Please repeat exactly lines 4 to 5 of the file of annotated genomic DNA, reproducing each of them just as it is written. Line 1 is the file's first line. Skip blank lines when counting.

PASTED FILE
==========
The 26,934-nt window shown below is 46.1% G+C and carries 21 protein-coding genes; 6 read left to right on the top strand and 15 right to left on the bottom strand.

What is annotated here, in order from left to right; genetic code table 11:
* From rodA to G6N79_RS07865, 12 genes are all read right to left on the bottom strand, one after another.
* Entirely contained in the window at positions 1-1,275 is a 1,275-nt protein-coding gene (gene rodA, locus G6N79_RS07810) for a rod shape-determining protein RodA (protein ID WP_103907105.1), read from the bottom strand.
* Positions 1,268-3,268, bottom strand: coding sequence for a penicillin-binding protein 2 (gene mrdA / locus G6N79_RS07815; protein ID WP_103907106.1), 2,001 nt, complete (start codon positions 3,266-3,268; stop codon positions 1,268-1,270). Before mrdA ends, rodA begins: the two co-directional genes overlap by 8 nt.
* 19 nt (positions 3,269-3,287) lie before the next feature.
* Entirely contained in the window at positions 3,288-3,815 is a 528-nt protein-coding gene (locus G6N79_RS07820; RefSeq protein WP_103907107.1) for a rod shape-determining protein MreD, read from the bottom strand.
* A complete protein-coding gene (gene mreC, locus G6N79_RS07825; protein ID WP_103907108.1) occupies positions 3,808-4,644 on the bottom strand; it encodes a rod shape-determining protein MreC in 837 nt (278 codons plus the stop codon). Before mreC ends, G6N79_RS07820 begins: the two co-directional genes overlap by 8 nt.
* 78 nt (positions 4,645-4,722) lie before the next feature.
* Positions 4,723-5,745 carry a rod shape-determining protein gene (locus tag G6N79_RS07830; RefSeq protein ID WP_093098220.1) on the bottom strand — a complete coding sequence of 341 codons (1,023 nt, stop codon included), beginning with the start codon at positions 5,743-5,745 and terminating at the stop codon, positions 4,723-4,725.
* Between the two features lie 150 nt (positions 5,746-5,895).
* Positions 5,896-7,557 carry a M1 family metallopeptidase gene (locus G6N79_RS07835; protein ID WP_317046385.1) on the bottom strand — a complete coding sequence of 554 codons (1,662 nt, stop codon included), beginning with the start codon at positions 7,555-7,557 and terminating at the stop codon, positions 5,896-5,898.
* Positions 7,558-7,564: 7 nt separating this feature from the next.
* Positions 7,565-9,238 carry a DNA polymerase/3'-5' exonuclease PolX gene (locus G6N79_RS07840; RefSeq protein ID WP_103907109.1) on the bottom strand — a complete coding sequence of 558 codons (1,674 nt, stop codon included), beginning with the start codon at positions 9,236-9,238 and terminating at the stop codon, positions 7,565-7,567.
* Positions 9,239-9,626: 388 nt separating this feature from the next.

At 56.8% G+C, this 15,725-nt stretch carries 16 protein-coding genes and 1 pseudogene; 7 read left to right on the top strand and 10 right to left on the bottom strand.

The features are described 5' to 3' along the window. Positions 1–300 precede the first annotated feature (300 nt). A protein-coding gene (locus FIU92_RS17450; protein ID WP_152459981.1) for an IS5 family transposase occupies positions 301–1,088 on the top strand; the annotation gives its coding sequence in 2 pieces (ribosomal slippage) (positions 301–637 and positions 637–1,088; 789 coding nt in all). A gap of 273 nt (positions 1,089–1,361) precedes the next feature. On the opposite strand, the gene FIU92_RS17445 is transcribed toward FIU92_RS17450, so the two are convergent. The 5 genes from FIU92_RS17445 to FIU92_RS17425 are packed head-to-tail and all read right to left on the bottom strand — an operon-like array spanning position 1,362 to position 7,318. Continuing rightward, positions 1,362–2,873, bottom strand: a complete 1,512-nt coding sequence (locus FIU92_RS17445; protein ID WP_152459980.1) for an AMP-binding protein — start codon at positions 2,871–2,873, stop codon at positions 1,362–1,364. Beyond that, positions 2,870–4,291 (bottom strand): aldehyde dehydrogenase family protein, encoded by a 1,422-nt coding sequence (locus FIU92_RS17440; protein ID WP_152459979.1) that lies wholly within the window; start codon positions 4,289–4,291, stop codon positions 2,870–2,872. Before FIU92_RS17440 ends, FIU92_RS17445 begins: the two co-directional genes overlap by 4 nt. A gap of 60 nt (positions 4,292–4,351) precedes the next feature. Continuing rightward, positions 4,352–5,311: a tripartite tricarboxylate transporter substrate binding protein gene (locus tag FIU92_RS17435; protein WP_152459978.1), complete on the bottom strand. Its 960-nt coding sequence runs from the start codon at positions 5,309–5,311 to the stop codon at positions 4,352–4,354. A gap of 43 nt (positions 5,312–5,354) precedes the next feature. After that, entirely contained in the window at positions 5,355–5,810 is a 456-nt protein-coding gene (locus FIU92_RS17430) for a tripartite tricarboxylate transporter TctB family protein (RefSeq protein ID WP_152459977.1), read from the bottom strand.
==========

* Entirely contained in the window at positions 1-1,275 is a 1,275-nt protein-coding gene (gene rodA, locus G6N79_RS07810) for a rod shape-determining protein RodA (protein ID WP_103907105.1), read from the bottom strand.
* Positions 1,268-3,268, bottom strand: coding sequence for a penicillin-binding protein 2 (gene mrdA / locus G6N79_RS07815; protein ID WP_103907106.1), 2,001 nt, complete (start codon positions 3,266-3,268; stop codon positions 1,268-1,270). Before mrdA ends, rodA begins: the two co-directional genes overlap by 8 nt.